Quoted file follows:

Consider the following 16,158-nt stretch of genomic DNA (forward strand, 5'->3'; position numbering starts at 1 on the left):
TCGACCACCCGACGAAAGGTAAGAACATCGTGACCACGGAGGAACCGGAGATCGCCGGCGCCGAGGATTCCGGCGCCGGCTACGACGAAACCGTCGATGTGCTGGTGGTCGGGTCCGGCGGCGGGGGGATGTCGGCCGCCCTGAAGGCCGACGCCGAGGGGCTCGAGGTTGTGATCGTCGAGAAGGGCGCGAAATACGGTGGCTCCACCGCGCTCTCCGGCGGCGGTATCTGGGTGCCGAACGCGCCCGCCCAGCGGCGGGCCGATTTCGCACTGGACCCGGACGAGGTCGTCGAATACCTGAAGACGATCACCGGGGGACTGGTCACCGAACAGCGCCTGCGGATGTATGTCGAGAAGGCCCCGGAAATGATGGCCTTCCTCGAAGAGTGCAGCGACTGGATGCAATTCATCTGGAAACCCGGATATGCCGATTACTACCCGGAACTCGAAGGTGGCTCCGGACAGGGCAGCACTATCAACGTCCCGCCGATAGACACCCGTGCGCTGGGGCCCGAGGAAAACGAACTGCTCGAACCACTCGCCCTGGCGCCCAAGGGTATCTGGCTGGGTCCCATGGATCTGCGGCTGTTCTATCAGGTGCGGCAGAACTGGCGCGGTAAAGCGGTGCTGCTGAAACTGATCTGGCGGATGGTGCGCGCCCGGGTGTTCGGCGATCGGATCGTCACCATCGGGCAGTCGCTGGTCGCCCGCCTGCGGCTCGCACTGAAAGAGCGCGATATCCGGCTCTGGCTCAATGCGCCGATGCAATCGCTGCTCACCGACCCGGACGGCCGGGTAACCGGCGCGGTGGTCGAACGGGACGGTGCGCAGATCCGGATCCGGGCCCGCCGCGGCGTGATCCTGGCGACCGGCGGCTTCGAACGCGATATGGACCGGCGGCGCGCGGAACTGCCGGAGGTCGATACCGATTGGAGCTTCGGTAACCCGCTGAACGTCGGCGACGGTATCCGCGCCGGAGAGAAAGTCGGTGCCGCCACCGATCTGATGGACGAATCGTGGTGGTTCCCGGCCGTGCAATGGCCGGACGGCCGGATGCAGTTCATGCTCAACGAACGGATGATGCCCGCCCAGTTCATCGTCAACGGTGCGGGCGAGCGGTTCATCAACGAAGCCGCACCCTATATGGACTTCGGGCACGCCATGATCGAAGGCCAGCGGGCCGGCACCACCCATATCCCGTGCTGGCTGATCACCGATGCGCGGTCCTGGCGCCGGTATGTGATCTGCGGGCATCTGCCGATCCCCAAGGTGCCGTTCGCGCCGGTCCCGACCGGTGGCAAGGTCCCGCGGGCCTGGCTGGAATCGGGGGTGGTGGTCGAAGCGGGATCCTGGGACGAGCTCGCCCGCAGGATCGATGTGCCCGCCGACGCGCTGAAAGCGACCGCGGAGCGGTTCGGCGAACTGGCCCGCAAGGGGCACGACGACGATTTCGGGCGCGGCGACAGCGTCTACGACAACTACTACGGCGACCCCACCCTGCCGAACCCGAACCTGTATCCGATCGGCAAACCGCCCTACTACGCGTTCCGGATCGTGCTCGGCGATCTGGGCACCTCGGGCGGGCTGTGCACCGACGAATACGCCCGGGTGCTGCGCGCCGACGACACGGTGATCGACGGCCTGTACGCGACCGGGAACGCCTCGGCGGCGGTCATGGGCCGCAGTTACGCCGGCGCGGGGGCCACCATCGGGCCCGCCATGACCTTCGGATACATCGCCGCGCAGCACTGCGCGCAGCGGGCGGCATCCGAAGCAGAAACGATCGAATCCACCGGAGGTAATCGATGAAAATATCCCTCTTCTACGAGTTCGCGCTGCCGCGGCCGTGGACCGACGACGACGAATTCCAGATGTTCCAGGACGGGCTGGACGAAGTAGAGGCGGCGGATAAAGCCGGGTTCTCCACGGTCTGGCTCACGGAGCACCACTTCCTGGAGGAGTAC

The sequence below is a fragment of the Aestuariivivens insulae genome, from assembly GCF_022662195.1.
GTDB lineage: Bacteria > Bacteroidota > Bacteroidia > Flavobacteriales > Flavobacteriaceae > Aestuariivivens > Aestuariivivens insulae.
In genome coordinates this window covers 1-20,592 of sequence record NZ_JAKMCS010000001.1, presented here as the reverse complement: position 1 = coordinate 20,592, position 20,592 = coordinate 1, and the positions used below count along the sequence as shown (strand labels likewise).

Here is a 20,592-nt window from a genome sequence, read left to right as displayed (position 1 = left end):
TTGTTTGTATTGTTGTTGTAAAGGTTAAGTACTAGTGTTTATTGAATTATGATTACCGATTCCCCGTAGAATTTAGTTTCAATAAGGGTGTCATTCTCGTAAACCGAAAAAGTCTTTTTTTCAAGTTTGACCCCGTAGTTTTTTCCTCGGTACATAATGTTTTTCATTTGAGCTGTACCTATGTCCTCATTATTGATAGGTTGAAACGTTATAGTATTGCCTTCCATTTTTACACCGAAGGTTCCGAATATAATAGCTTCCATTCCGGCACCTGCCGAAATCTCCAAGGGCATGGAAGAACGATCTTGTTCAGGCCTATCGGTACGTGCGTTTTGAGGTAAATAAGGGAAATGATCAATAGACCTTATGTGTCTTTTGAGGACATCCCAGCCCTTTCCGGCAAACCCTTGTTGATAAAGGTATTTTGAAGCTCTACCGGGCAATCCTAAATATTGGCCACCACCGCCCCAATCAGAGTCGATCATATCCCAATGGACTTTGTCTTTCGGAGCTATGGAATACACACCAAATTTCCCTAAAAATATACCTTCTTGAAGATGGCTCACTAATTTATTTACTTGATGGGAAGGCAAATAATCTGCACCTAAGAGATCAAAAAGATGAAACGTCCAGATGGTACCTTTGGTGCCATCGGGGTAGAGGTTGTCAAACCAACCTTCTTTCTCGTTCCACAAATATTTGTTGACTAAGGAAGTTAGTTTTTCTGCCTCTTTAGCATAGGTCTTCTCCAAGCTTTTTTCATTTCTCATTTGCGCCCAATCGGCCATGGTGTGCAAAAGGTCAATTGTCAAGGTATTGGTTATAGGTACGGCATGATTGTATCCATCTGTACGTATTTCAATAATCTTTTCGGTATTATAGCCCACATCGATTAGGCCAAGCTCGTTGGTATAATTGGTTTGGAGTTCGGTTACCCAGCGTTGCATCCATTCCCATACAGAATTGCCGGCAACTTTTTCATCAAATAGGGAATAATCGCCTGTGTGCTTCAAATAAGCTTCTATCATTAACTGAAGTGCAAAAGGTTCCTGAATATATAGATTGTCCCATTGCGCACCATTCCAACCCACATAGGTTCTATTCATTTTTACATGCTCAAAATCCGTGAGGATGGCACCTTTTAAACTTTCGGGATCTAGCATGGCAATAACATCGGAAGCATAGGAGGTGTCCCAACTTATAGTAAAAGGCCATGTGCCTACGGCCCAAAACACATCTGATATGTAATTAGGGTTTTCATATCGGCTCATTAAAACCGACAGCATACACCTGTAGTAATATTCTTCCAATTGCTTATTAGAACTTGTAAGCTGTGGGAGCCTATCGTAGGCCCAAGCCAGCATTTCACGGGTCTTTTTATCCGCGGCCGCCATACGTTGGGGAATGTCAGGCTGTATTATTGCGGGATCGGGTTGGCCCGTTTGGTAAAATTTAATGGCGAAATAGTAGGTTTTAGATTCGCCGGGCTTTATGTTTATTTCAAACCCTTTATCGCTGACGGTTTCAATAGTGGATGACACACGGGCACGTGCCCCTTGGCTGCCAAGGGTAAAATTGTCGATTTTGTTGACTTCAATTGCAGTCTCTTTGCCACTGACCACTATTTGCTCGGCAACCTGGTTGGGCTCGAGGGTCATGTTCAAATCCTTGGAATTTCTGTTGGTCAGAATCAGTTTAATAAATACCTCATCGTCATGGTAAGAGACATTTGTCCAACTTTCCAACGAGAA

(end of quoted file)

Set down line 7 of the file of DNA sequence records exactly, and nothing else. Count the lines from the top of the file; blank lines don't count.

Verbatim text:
TTGTTTGTATTGTTGTTGTAAAGGTTAAGTACTAGTGTTTATTGAATTATGATTACCGATTCCCCGTAGAATTTAGTTTCAATAAGGGTGTCATTCTCGTAAACCGAAAAAGTCTTTTTTTCAAGTTTGACCCCGTAGTTTTTTCCTCGGTACATAATGTTTTTCATTTGAGCTGTACCTATGTCCTCATTATTGATAGGTTGAAACGTTATAGTATTGCCTTCCATTTTTACACCGAAGGTTCCGAATATAATAGCTTCCATTCCGGCACCTGCCGAAATCTCCAAGGGCATGGAAGAACGATCTTGTTCAGGCCTATCGGTACGTGCGTTTTGAGGTAAATAAGGGAAATGATCAATAGACCTTATGTGTCTTTTGAGGACATCCCAGCCCTTTCCGGCAAACCCTTGTTGATAAAGGTATTTTGAAGCTCTACCGGGCAATCCTAAATATTGGCCACCACCGCCCCAATCAGAGTCGATCATATCCCAATGGACTTTGTCTTTCGGAGCTATGGAATACACACCAAATTTCCCTAAAAATATACCTTCTTGAAGATGGCTCACTAATTTATTTACTTGATGGGAAGGCAAATAATCTGCACCTAAGAGATCAAAAAGATGAAACGTCCAGATGGTACCTTTGGTGCCATCGGGGTAGAGGTTGTCAAACCAACCTTCTTTCTCGTTCCACAAATATTTGTTGACTAAGGAAGTTAGTTTTTCTGCCTCTTTAGCATAGGTCTTCTCCAAGCTTTTTTCATTTCTCATTTGCGCCCAATCGGCCATGGTGTGCAAAAGGTCAATTGTCAAGGTATTGGTTATAGGTACGGCATGATTGTATCCATCTGTACGTATTTCAATAATCTTTTCGGTATTATAGCCCACATCGATTAGGCCAAGCTCGTTGGTATAATTGGTTTGGAGTTCGGTTACCCAGCGTTGCATCCATTCCCATACAGAATTGCCGGCAACTTTTTCATCAAATAGGGAATAATCGCCTGTGTGCTTCAAATAAGCTTCTATCATTAACTGAAGTGCAAAAGGTTCCTGAATATATAGATTGTCCCATTGCGCACCATTCCAACCCACATAGGTTCTATTCATTTTTACATGCTCAAAATCCGTGAGGATGGCACCTTTTAAACTTTCGGGATCTAGCATGGCAATAACATCGGAAGCATAGGAGGTGTCCCAACTTATAGTAAAAGGCCATGTGCCTACGGCCCAAAACACATCTGATATGTAATTAGGGTTTTCATATCGGCTCATTAAAACCGACAGCATACACCTGTAGTAATATTCTTCCAATTGCTTATTAGAACTTGTAAGCTGTGGGAGCCTATCGTAGGCCCAAGCCAGCATTTCACGGGTCTTTTTATCCGCGGCCGCCATACGTTGGGGAATGTCAGGCTGTATTATTGCGGGATCGGGTTGGCCCGTTTGGTAAAATTTAATGGCGAAATAGTAGGTTTTAGATTCGCCGGGCTTTATGTTTATTTCAAACCCTTTATCGCTGACGGTTTCAATAGTGGATGACACACGGGCACGTGCCCCTTGGCTGCCAAGGGTAAAATTGTCGATTTTGTTGACTTCAATTGCAGTCTCTTTGCCACTGACCACTATTTGCTCGGCAACCTGGTTGGGCTCGAGGGTCATGTTCAAATCCTTGGAATTTCTGTTGGTCAGAATCAGTTTAATAAATACCTCATCGTCATGGTAAGAGACATTTGTCCAACTTTCCAACGAGAA